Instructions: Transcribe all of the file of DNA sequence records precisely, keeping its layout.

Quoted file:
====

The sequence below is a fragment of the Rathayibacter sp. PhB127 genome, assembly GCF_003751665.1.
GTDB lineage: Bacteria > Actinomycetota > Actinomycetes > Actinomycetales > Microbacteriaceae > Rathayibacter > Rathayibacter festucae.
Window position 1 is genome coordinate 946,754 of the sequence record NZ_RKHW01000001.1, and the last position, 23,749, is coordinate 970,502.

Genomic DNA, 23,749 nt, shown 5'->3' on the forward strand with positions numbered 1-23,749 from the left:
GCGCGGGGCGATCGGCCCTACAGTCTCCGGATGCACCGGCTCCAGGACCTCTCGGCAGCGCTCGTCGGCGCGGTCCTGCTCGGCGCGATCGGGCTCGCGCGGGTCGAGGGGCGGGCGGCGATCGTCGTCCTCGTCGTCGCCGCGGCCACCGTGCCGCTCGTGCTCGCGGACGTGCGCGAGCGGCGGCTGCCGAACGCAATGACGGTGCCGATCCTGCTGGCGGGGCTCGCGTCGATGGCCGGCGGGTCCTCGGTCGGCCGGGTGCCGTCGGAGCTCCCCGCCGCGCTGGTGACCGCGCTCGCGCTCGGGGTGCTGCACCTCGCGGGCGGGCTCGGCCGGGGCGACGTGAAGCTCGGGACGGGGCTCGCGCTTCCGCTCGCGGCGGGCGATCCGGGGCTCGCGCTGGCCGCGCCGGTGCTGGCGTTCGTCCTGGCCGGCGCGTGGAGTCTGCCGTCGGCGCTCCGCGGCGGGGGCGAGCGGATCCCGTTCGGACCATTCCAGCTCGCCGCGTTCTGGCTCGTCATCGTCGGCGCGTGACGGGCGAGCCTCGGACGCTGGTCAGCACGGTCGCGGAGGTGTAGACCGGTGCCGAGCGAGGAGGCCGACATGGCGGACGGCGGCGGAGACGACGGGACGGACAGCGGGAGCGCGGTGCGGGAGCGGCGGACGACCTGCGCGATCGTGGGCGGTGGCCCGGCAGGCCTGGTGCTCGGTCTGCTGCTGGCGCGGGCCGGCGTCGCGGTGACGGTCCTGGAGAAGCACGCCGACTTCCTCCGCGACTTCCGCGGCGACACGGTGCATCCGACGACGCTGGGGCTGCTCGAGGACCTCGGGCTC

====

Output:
The sequence below is a fragment of the Rathayibacter sp. PhB127 genome, assembly GCF_003751665.1.
GTDB lineage: Bacteria > Actinomycetota > Actinomycetes > Actinomycetales > Microbacteriaceae > Rathayibacter > Rathayibacter festucae.
Window position 1 is genome coordinate 946,754 of the sequence record NZ_RKHW01000001.1, and the last position, 23,749, is coordinate 970,502.

Genomic DNA, 23,749 nt, shown 5'->3' on the forward strand with positions numbered 1-23,749 from the left:
GCGCGGGGCGATCGGCCCTACAGTCTCCGGATGCACCGGCTCCAGGACCTCTCGGCAGCGCTCGTCGGCGCGGTCCTGCTCGGCGCGATCGGGCTCGCGCGGGTCGAGGGGCGGGCGGCGATCGTCGTCCTCGTCGTCGCCGCGGCCACCGTGCCGCTCGTGCTCGCGGACGTGCGCGAGCGGCGGCTGCCGAACGCAATGACGGTGCCGATCCTGCTGGCGGGGCTCGCGTCGATGGCCGGCGGGTCCTCGGTCGGCCGGGTGCCGTCGGAGCTCCCCGCCGCGCTGGTGACCGCGCTCGCGCTCGGGGTGCTGCACCTCGCGGGCGGGCTCGGCCGGGGCGACGTGAAGCTCGGGACGGGGCTCGCGCTTCCGCTCGCGGCGGGCGATCCGGGGCTCGCGCTGGCCGCGCCGGTGCTGGCGTTCGTCCTGGCCGGCGCGTGGAGTCTGCCGTCGGCGCTCCGCGGCGGGGGCGAGCGGATCCCGTTCGGACCATTCCAGCTCGCCGCGTTCTGGCTCGTCATCGTCGGCGCGTGACGGGCGAGCCTCGGACGCTGGTCAGCACGGTCGCGGAGGTGTAGACCGGTGCCGAGCGAGGAGGCCGACATGGCGGACGGCGGCGGAGACGACGGGACGGACAGCGGGAGCGCGGTGCGGGAGCGGCGGACGACCTGCGCGATCGTGGGCGGTGGCCCGGCAGGCCTGGTGCTCGGTCTGCTGCTGGCGCGGGCCGGCGTCGCGGTGACGGTCCTGGAGAAGCACGCCGACTTCCTCCGCGACTTCCGCGGCGACACGGTGCATCCGACGACGCTGGGGCTGCTCGAGGACCTCGGGCTC